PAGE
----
Thursday 27 October 2016

Man's inhumanity to man never ends, as history repeats itself

Published 12/09/2015 | 02:30

A refugee couple and their children walk along rail tracks in Macedonia
A refugee couple and their children walk along rail tracks in Macedonia

Given the dreadful news cycle, one would be forgiven for thinking the world is falling apart. We have been here before. TS Eliot began his dark masterpiece, 'The Waste Land', in 1919 after the horrors of World War I, depicting a world on the edge of ruin.

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Bob Dylan took up the theme some 40 years later with songs such as 'Desolation Row' and 'A Hard Rain's A-Gonna Fall', the latter seen by many as the view of the world following a nuclear war.

Later on, the Los Angeles-based poet Charles Bukowski wrote about a world in chaos in his poem 'Dinosauria, We'. Human history seems to have one constant - its ability to repeat the horrors of war by even greater horrors touched on by Leonard Cohen in his song 'Anthem': "Bought and sold and bought again the dove is never free".

It has been said that war is politics with guns, and politics is war without guns. We are given to believe that, as each generation progresses, it gets more intelligent, more civilised and more rational. Yet, despite all the progress, the capacity to inflict violence - man's inhumanity to man - never diminishes. The causes of war are many and complex.

Once one war ends, another erupts. The guns never rust, the blade never grows blunt. The 24-hour news cycle seems to ratchet up this notion of a world in turmoil, yet what is going on is merely repetition, a never-ending sequel. If there is hope, perhaps it lies in the fact that humanity is still appalled by a three-year-old boy being washed up dead on a shore.

The day mankind becomes immune to such images is the day that Eliot's poem will come to pass.

Joseph Kiely

Donegal town

Co Donegal


Rural Ireland living in fear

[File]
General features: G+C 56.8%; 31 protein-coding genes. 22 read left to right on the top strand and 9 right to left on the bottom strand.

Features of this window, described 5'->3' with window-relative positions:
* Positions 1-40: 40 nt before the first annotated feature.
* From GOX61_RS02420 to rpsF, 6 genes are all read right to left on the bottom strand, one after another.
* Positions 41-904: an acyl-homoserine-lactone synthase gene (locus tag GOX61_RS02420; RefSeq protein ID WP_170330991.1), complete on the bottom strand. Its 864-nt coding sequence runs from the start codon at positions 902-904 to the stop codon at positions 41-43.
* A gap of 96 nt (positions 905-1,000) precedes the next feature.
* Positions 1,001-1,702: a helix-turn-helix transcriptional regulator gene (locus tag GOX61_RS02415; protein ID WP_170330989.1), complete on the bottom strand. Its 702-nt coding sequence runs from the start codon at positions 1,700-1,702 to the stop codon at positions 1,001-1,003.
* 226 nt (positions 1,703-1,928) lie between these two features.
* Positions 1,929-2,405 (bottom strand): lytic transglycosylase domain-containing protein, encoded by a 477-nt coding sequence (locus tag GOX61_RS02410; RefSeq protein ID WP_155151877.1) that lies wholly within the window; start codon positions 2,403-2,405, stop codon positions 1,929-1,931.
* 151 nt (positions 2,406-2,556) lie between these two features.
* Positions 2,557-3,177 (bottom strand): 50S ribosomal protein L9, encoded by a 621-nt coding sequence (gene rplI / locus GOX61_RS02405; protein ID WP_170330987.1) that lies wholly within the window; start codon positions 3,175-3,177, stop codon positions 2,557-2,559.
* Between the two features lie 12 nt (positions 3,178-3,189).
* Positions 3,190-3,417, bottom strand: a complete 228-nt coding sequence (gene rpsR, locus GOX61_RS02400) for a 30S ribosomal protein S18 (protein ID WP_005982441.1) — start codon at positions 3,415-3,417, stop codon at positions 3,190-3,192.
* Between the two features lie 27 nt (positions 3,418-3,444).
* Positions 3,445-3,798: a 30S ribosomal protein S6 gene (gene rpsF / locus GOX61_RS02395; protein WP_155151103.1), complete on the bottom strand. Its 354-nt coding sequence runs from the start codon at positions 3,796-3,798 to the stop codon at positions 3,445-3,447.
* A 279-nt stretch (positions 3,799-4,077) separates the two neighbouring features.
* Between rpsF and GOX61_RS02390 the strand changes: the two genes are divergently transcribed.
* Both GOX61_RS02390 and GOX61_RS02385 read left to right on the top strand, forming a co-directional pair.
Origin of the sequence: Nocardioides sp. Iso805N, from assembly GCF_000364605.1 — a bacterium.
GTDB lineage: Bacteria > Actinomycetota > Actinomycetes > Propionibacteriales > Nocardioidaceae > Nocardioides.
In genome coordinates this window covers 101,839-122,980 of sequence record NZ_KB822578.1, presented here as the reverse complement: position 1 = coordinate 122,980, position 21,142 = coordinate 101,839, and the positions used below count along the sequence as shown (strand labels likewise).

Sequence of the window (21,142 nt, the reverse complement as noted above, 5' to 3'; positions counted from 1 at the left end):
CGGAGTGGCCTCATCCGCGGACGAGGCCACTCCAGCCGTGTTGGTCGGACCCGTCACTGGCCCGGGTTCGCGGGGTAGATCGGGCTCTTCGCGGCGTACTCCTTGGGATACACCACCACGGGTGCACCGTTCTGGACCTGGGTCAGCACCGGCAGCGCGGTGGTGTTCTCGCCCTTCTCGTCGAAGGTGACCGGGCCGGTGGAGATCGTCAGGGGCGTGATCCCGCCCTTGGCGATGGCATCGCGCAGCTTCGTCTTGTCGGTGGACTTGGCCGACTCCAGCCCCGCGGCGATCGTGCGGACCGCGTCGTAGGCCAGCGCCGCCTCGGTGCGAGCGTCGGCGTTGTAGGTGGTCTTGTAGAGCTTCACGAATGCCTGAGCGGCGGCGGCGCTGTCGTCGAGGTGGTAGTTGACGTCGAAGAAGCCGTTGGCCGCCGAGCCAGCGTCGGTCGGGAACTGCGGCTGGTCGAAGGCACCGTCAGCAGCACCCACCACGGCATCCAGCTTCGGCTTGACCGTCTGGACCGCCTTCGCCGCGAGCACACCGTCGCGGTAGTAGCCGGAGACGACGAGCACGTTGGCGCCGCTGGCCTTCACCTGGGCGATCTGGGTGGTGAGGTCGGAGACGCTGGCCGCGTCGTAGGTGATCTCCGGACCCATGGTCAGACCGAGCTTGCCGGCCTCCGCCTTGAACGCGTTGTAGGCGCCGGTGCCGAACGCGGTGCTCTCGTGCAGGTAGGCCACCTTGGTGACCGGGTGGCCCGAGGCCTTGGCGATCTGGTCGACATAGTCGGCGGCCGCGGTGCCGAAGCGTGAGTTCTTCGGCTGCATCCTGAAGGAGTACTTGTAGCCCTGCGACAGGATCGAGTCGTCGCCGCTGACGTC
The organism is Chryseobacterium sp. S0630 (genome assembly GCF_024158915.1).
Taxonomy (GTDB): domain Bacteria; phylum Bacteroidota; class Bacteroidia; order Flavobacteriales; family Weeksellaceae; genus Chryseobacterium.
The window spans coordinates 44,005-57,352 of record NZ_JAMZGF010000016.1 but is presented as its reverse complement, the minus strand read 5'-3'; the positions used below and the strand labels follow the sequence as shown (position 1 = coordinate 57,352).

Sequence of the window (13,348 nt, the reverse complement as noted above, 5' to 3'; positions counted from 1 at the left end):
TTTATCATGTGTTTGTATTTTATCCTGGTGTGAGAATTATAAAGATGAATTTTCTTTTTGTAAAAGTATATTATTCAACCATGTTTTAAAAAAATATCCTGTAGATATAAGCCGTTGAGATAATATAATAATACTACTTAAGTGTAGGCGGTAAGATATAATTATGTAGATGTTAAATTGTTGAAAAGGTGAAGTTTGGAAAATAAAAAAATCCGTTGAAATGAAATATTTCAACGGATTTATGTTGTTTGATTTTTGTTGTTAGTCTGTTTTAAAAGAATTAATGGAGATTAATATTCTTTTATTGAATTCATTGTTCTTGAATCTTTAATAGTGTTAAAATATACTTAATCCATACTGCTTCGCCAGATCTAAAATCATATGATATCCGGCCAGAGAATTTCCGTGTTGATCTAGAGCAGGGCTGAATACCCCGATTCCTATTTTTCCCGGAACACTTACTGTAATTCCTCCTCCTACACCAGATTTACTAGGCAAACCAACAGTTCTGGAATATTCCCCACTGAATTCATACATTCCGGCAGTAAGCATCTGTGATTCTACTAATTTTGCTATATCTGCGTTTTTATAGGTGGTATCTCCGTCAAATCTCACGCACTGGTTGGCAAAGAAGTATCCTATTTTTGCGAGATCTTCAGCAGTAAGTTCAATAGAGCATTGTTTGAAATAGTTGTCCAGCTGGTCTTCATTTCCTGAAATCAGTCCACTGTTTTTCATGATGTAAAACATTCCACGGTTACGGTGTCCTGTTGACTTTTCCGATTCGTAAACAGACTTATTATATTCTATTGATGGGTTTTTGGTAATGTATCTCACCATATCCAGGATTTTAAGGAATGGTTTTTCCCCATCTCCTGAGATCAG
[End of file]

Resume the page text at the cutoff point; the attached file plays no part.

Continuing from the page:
In rural Ireland today, nobody is interested in the real issues that are affecting people's lives. It is indeed hard to understand why people in authority are ignoring the issues rural Ireland is facing on many fronts - jobs, education, lack of transport, paying like fools for our water. We are being left behind by policies that are killing off the structure of post offices and schools, the non-viability of co-operatives, shops, pubs and filling stations. But the issue highlighted by reports in your paper by journalist Paul Williams (Irish Independent, September 8) is perhaps the most pressing - that of the security of rural people.

We are watching the structures disappearing. But to leave people vulnerable and ill at ease is causing major problems.

Rural Ireland is now been watched over by a very depleted and under-manned security presence. The Garda station structure has been uncoupled for a few euro, with premises that were once the centre of local security being sold. Mr Williams, a most courageous writer, has captured the issues and the lack of central Government commitment - the last government unfortunately initiated this process, with this one has completing it.

At least we can look forward now to more immigration, which will look very well with the powers in Europe. Meanwhile, the ordinary rural resident is vulnerable to all.

Sean Maher

Mullinavat, Co Kilkenny